"That attitude's a power stronger than death"
Bob Feller lived up to all expectations the first time I met him. It was in 2004, and I was doing an anniversary story on the 1954 Indians AL Championship team. Feller, a regular attendee at Tribe home games in his perch in the press box, was easily accessible, and I approached him knowing he had a reputation for being, well, a little gruff.
“Get that thing out of my face,” he said when I tried to hold up a tape recorder at what I thought was a reasonable distance from his face.
Yep, he was gruff, all right.
But then he started talking. And talking. And talking. I didn’t have to ask a single question — I would learn this is fairly common in a Feller interview — to get him to spill every memory from that season, every comment on his teammates. Feller was 84 at the time, and his memory was as sharp as ever.
Over the years, I would be fortunate enough to get the opportunity to tap into that memory quite often. Feller was an extremely valuable resource in learning about the past of not just the Indians and Major League Baseball but of our country itself.
And that gruff exterior? Just an exterior, I would come to learn. Because beneath the hard handshakes and beyond the sometimes-controversial commentary is actually a pretty charming old man with an inimitable and unshakable wit.
Without question, one of my favorite days on the beat each year was the day Feller would arrive to the Spring Training complex, be it Winter Haven or Goodyear, and come strolling into the press workroom. Unprompted, he’d begin offering his opinions on the news of the day. This year, it was the news that LeBron James was filing paperwork with the NBA to change his number from 23 to 6.
“I changed my number three times,” Feller said, “and never had to file any papers.”
When it was pointed out to Feller that he wore Nos. 9, 11, 17 and 19 — all odd numbers — Feller reasoned, “I like oddballs and odd numbers.”
You could always tell from the wry smile on his face that Feller loved making us laugh, and he did so frequently. Sometimes we were the target of his jokes.
“What do you do when you can’t hit a curveball?” he once said. “Get a typewriter.”
He also loved regaling us with what he called “rainy day stories” from his career, from the ridiculous to the sublime. If you were on deadline pregame (as I often was, trying to get my notes filed), both the worst thing and the best thing that could happen to you was getting stopped by Feller in the media dining room. Because once he started telling his tales, there was no telling when he’d stop.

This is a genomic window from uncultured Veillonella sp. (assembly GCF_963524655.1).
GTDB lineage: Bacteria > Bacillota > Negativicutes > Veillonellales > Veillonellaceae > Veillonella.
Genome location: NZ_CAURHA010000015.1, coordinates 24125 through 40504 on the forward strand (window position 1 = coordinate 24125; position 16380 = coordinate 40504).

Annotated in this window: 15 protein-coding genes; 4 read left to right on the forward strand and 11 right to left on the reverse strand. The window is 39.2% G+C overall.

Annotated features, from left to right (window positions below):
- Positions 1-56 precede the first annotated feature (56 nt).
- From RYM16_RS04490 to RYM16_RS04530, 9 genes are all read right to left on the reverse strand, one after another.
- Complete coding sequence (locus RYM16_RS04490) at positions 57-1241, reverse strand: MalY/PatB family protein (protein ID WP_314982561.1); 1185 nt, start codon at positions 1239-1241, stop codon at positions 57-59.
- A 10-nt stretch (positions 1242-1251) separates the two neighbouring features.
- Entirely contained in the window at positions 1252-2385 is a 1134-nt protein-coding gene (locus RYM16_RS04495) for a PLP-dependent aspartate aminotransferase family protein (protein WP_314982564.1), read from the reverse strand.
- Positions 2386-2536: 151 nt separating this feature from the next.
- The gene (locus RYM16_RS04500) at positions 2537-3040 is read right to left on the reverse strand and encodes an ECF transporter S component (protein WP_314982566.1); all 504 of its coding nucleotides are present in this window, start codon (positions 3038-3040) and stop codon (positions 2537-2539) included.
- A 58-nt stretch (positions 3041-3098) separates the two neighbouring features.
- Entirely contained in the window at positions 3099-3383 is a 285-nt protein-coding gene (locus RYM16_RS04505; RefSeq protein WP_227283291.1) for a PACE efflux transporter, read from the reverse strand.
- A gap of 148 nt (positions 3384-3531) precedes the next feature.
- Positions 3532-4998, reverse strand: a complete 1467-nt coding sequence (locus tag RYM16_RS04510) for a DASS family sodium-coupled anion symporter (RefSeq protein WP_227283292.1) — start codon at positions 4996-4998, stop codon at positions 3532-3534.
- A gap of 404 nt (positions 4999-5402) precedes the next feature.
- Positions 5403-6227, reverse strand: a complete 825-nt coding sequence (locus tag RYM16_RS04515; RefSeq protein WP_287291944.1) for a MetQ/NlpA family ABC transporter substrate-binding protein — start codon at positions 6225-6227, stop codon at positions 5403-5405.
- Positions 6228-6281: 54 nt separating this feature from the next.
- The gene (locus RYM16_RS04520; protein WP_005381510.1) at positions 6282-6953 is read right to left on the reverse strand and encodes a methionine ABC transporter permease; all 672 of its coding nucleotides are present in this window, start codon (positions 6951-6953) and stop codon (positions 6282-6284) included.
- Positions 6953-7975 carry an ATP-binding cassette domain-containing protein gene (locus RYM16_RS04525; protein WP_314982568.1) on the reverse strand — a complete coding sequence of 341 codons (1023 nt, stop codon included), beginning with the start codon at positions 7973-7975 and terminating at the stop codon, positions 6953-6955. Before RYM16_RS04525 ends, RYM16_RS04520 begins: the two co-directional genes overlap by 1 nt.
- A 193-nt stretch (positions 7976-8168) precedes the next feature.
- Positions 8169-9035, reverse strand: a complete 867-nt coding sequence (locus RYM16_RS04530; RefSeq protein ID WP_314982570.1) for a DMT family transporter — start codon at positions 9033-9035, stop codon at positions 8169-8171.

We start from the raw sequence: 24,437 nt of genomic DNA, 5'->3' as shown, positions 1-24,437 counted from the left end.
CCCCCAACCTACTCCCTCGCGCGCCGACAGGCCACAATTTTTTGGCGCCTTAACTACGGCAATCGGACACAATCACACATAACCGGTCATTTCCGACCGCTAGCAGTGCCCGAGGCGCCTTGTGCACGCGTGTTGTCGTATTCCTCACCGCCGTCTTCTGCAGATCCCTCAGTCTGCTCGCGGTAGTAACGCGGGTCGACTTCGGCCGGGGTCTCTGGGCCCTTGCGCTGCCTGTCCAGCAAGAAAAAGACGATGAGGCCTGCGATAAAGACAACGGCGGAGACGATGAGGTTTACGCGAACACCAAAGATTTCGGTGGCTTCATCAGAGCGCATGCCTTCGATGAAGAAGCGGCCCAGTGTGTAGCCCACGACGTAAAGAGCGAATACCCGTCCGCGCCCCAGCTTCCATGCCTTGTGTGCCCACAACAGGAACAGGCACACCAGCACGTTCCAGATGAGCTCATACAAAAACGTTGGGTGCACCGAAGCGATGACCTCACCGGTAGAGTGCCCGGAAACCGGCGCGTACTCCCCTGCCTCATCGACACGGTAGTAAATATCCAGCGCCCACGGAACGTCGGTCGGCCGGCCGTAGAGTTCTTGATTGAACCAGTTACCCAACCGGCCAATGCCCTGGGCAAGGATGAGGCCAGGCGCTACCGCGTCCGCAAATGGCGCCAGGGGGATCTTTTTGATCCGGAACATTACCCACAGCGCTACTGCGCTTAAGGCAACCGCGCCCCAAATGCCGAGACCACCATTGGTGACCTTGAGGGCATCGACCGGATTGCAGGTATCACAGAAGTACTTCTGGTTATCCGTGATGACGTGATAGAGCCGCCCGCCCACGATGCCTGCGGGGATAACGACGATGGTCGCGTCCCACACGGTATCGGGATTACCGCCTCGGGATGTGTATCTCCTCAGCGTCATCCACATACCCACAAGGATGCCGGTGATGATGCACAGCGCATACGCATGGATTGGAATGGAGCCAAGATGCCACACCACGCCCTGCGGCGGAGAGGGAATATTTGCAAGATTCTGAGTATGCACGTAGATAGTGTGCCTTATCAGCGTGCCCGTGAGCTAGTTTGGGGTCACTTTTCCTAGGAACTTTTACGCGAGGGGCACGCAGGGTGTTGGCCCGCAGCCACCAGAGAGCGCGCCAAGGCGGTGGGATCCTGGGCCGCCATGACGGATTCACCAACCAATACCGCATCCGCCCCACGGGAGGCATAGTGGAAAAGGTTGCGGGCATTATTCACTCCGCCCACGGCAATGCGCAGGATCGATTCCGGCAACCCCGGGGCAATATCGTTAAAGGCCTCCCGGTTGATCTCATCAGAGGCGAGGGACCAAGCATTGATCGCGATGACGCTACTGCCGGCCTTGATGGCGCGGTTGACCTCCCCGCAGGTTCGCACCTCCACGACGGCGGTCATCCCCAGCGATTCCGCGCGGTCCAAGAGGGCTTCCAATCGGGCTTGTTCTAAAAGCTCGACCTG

It was in the summer of 2007 that I got to know Feller on a deeper level. The Indians invited me to come along on a chartered flight to Des Moines. They had arranged for the filming of a documentary on Feller’s Iowa upbringing, and Feller was aboard to show the camera crew his roots. I’ll never forget that trip. It was better than any American history course I could have taken in college. Feller showed us the farm where he formed his fastball and the cornfield that he and his father turned into a baseball field. He took us to his museum, which was, to him, a great source of pride, and to the street that bears his name.
My favorite stop of the tour might have Booneville, Iowa — a tiny town that, by my recollection, contained a couple grain silos, a small diner, a few houses and, well, not much else. But there was a building where a bank once stood, and Feller shared with us a story passed down to him by his father. It seems the bank’s owner lived across the street, and one day at lunch he looked across the street into his bank to see it being robbed by three crooks. The bank owner grabbed his gun and shot each crook dead on the spot as the exited.
Feller loved this story. “Instant justice,” he said.
But another memory I have of that trip — the memory I’ll take with me long after Feller is gone — is of the visit we made to the house he built for his parents at the site of the farm. The house is now inhabited by a local doctor and his family, and Feller’s frequent visits have made him a grandfather-type figure to those kids. When we arrived, they all excitedly greeted him with hugs and tagged along as he visited the red barn where he used to play catch with his dad.
“Decide what you really want to do early in life, then do it,” Feller told those kids. “Then you never have to work a day in your life. That’s what I did. I played ball for a living.”
In the wake of last night’s news that Feller has been transferred to hospice care, I find myself instinctively writing about him in the past tense. It’s not intentional; it’s just that we all knew a day would come when Feller, 92, would begin to succumb to Father Time, and that day, sadly, appears to be close. Feller, of course, acknowledged as much earlier this year, when he talked about throwing out a ceremonial first pitch at a Spring Training game.
“One of these days,” Feller said with a smile, “it will be the last first pitch.”
But I’d like to think that those of us fortunate enough to be around Feller on a regular basis in these latter years of his life took full advantage of the situation. A living legend was in our midst, and, while he certainly had some unmistakably gruff qualities, he was, at heart, a Hall of Famer in ways that go well beyond anything he accomplished on the mound.
This, then, is a thank you to Rapid Robert for the many memories he shared with me and the many memories he left with me. My thoughts and prayers go out to him and his family.